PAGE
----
Enhanced sleep restores cAMP levels in clock neurons expressing tau. . Locomotor activity was measured in 1-minute bins and sleep was defined as periods. Fig 1. Citation: Slocumb ME, Regalado JM, Yoshizawa M, Neely GG, Masek P, Gibbs AG, et al. () Enhanced Sleep Is an Evolutionarily. 1. J Psychopharmacol. Feb;31(2) doi: Signs of enhanced sleep and sleep-associated memory processing following the.
Sleep 1. Enhanced
Two-tailed significance levels were set at 0. Unlike in previous studies—and due to the fact that the manipulations forced the skin temperature to slowly cycle only within a very subtle range of 0. Manipulation of the proximal part of the thermosuit accounted for Likewise, the independently manipulated temperature of the distal part of the thermosuit accounted for Table 1 shows the average temperatures during the warmest and coolest levels of the manipulations separately for each of the three groups.
In general, subjects showed less wakefulness and more sleep with increasing temperature of the thermosuit, especially in the proximal region. In order to obtain a first model-free description we therefore focused on the proximal thermosuit temperature T suit-prox threshold above which sleep was most promoted. Individual T suit-prox temperature values were determined for each night, such that the proportion of wake during the time spent above that temperature differed maximally from the proportion of wake during the time spent below it.
There were no significant differences between the average thresholds of young adults Because the effects of distal manipulations were less pronounced relative to the effects of proximal manipulation, a determination of thresholds and corresponding wake and sleep-stage proportions for distal temperature was difficult due to strong masking effects of simultaneous proximal temperature changes.
The descriptive data in Table 2 suggest that not only a reduction in wakefulness occurred but also that a deepening of sleep was induced by the warmer thermosuit temperatures.
This was tested using logistic regression analyses as described later. The percentage values represent the time spent in wake and sleep stages relative to the time spent below left column or above right column the proximal thermosuit temperature threshold that was determined for each individual night in each subject, such that the proportion of wake during the time spent above that temperature differed maximally from the proportion of wake during the time spent below it see example in Fig.
In order to evaluate in detail the effect of temperature manipulation on the probability of occurrence of sleep stages, logistic regression was applied. Odds ratios were translated into cumulative probability distribution plots for these stages throughout the night to provide a graphical representation of the regression-model-predicted sleep stage distribution during the periods of minimal T suit The data in Fig.
Distal skin warming enhanced REM sleep and suppressed S1 in the young adults and the elderly people without sleep complaints. In contrast, it suppressed REM sleep and marginally enhanced S1 in elderly insomniacs. Its effects on the other sleep stages were less uniform over the age groups. Distal skin warming suppressed S2 in young adults, enhanced S2 in elderly people without sleep complaints, and did not affect S2 in elderly insomniacs.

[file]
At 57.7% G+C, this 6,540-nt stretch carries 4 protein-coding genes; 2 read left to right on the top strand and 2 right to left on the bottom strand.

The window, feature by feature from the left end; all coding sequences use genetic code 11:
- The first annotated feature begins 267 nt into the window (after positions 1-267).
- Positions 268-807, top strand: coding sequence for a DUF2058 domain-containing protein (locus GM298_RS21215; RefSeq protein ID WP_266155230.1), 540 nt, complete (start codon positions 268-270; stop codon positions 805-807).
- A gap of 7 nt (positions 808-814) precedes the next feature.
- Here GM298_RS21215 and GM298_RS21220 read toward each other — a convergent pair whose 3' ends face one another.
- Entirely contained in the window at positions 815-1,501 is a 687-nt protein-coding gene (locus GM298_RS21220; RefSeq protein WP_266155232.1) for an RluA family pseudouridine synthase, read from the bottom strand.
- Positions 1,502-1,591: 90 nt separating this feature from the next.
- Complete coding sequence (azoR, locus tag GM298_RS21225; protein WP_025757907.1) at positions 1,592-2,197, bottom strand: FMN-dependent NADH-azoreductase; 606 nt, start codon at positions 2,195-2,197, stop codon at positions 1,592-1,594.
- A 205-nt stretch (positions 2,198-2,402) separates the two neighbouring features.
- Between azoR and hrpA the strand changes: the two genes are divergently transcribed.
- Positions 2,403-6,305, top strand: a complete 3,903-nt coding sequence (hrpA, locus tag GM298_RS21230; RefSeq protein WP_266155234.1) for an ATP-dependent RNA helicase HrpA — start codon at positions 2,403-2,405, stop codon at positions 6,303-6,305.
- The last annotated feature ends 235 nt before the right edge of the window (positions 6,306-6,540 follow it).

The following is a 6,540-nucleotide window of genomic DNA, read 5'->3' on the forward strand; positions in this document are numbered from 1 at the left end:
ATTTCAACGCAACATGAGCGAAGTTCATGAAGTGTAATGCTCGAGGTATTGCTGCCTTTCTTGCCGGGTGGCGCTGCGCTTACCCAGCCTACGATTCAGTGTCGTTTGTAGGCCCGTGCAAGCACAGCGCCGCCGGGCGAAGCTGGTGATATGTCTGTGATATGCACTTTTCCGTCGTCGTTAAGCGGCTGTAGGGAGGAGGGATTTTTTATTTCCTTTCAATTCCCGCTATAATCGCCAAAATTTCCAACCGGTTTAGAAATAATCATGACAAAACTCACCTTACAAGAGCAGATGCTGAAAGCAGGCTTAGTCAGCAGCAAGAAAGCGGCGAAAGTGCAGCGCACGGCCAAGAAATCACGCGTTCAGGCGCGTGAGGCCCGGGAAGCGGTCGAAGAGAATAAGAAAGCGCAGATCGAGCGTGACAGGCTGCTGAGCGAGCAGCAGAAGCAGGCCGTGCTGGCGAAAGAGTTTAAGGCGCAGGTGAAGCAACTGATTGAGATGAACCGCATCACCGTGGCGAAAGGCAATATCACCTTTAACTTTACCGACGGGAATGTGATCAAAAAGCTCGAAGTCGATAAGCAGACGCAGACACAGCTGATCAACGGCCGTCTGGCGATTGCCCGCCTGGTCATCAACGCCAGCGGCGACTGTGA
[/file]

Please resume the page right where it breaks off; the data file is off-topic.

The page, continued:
In both groups of elderly, but not in young adults, distal skin warming suppressed Wake. Moreover, distal skin warming strongly enhanced SWS in elderly insomniacs, but not in young and elderly participants without sleep complaints.
Graphical representation of the main effects logistic regression results. The stacked areas visualize the cumulative proportion of each sleep stage occurring over the whole night in case of the cool versus warm thermosuit temperatures for young adults top panels , elderly without sleep complaints middle panels and insomniac elderly bottom panels.
Effects of proximal warming versus cooling [ T suit prox at their minimal level of Graphical representation of the results of the logistic regression analyses that included main effects, time of night modulation and manipulation by time of night interactions. Stacked areas represent the model-predicted cumulative proportion of each sleep stage occurring at each time of the night in case of cool [minimal proximal and distal T suit both Odds ratio OR , confidence interval CI and significance P for the occurrence of each sleep state are given per C modulation of the temperature of the thermosuit T suit prox and T suit dist warming the distal and proximal skin areas.
A supplementary file contains a Table 4 which provides models including changes over time and interactions effects of T suit by time.
Two questions of relevance to the utility of an ultimate home-applicable system for sleep optimization by skin-temperature control are whether a certain temperature level is equally effective from the beginning to the end of the night and whether this is of the same magnitude in young subjects, elderly without sleep complaints and elderly insomniacs.
Within each group, we evaluated how the time of night modulated sleep-stage probabilities and their sensitivity to temperature manipulations. Therefore, we added non-linear time and time by temperature interaction terms to the logistic regression models. The parameter estimates and a more detailed description of their meaning are available in a supplementary file.
They are also visualized in Fig. Some temperature by time of night interaction effects on sleep-stage probabilities can be highlighted as having practical relevance.